Saturday, September 27, 2008


“…the ideas which we have of external bodies indicate the condition of our own body more than the nature of the external bodies.”1 And perhaps rearticulate: the ideas we have of external ideas indicate the condition of our ideas more than the nature of the external ideas. Think of the Stoics: make the mind into a corporal element; remember if it is soft, it will have limber ideas; if it is tight, its ideas will fit snugly; if it is fast, its ideas will move at a velocity to which other minds must move in relation; if it is slow, those who think with you must have the patience to suspend judgmental action. “Expression produces momentum […] To express is to speak-with. Any speaking-with implies a dialogue, an infinite conversation.”2
Awareness of one’s own thought-body and thought-movements arises simultaneously with awareness of other moving elements and bodies in the conversation. Such awareness comes at a price, since zoning in on one’s own or another’s or any particular individualized element can cause dizziness, disorientation, and thus provoke panic. It is best at such occasions to squint the mind as you might squint the eyes at an impressionist painting, thereby focusing less on detail and allowing movement and momentum to carry the loosened gaze. In this sense, it is orientation to particular impulses that leads to the greater disorientation.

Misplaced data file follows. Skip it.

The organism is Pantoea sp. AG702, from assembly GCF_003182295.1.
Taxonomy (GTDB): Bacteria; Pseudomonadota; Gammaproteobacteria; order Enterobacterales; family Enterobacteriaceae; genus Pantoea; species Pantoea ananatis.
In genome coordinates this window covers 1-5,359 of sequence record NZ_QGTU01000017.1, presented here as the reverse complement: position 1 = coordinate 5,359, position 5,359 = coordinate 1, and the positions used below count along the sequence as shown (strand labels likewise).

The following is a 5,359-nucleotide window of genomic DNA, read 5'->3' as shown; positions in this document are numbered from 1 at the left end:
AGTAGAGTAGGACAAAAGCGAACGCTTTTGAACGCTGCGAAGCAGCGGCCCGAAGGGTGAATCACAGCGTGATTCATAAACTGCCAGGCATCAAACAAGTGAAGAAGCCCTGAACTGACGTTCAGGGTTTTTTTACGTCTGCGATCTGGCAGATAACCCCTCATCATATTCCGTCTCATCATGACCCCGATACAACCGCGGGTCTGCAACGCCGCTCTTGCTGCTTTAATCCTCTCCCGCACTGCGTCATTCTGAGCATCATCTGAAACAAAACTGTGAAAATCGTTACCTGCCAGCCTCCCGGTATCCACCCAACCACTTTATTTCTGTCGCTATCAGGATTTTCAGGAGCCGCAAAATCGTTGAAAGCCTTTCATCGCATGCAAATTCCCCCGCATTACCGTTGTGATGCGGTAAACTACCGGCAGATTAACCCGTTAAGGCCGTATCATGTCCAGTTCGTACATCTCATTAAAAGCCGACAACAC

Adapting another favorite turn of thought: the problem of such decentred conversation (besides the initial fright) is not that a discussion may be too abstract, but that it may not be abstract enough. The potential for precision in a conversation is related to its degree of infinity, which is in turn related to its capacity for abstraction. Infinity increases (yes, increases) to the degree of provision and im-provision: “An infinite conversation supposes that the work is yet to be invented.”3

1 Spinoza, Baruch. 1994. The Ethics. Ed. and trans. Edwin Curley. Princeton, N.J.: Princeton University Press. Pg. 129
2 Manning, Erin. 2007. Politics of Touch. Minneapolis, University of Minnesota Press. Pg. 111
3 Ibid.

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